The scale of political repression was taking on increasingly mass proportions. Just during the period following the events of September, more than 600 members of the PDPA, military personnel and other persons suspected of anti-Amin sentiments were executed without trial or investigation. In effect, the objective was to liquidate the party.
All this, in conjunction with objective difficulties and conditions specific to Afghanistan, put the progress of the revolutionary process in extremely difficult circumstances and energized the counter-revolutionary forces which have effectively established their control in many of the country's provinces. Using external support, which has taken on increasingly far-reaching proportions under Amin, they strived to bring about radical change in the country's military-political situation and liquidate the revolutionary gains.
Dictatorial methods of running the country, repressions, mass executions, and disregard for legal norms have produced widespread discontent in the country. In the capital numerous leaflets began to appear, exposing the anti-people nature of the current regime and containing calls for unity in the struggle with "H. Amin's clique." Discontent also spread to the army. A significant number of officers have expressed dismay at the domination of H. Amin's incompetent henchmen. In essence, a broad anti-Amin front was formed in the country.
Expressing alarm over the fate of the revolution and the independence of the country, and reacting keenly to the rise of anti-Amin sentiments in Afghanistan, Karmal Babrak and Asadulla Sarwari, both living abroad as emigres, have undertaken to unite all anti-Amin groups in the country and abroad, in order to save the motherland and the revolution. In addition, the currently underground group "Parcham," under the leadership of an illegal CC, has carried out significant work to rally all progressive forces, including Taraki supporters from the former "Khalq" group.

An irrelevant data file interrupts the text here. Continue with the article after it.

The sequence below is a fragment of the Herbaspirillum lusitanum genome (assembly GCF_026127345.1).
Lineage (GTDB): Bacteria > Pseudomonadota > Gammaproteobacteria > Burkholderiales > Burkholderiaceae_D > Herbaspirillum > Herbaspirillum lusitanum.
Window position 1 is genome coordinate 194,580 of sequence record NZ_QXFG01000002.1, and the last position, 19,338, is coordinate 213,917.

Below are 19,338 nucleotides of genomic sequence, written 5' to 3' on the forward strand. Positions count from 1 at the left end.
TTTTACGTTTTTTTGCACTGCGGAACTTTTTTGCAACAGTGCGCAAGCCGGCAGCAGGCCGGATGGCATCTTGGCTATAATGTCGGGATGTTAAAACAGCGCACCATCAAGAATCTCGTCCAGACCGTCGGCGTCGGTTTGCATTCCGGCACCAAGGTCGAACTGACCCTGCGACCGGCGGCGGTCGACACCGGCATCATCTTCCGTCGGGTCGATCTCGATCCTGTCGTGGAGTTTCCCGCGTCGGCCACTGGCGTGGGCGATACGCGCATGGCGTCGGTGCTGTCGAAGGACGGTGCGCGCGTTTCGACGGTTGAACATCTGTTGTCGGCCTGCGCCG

All earlier disagreements were eliminated and the previously existing schism in the PDPA has been liquidated. Khalqists (represented by Sarwari) and Parchamists (represented by Babrak) have announced the final unification of the party. Babrak was elected leader of the new party center, and Sarwari - his deputy.
In this extremely difficult situation, which has threatened the gains of the April revolution and the interests of maintaining our national security, it has become necessary to render additional military assistance to Afghanistan, especially since such requests had been made by the previous administration in DRA. In accordance with the provisions of the Soviet-Afghan treaty of 1978, a decision has been made to send the necessary contingent of the Soviet Army to Afghanistan.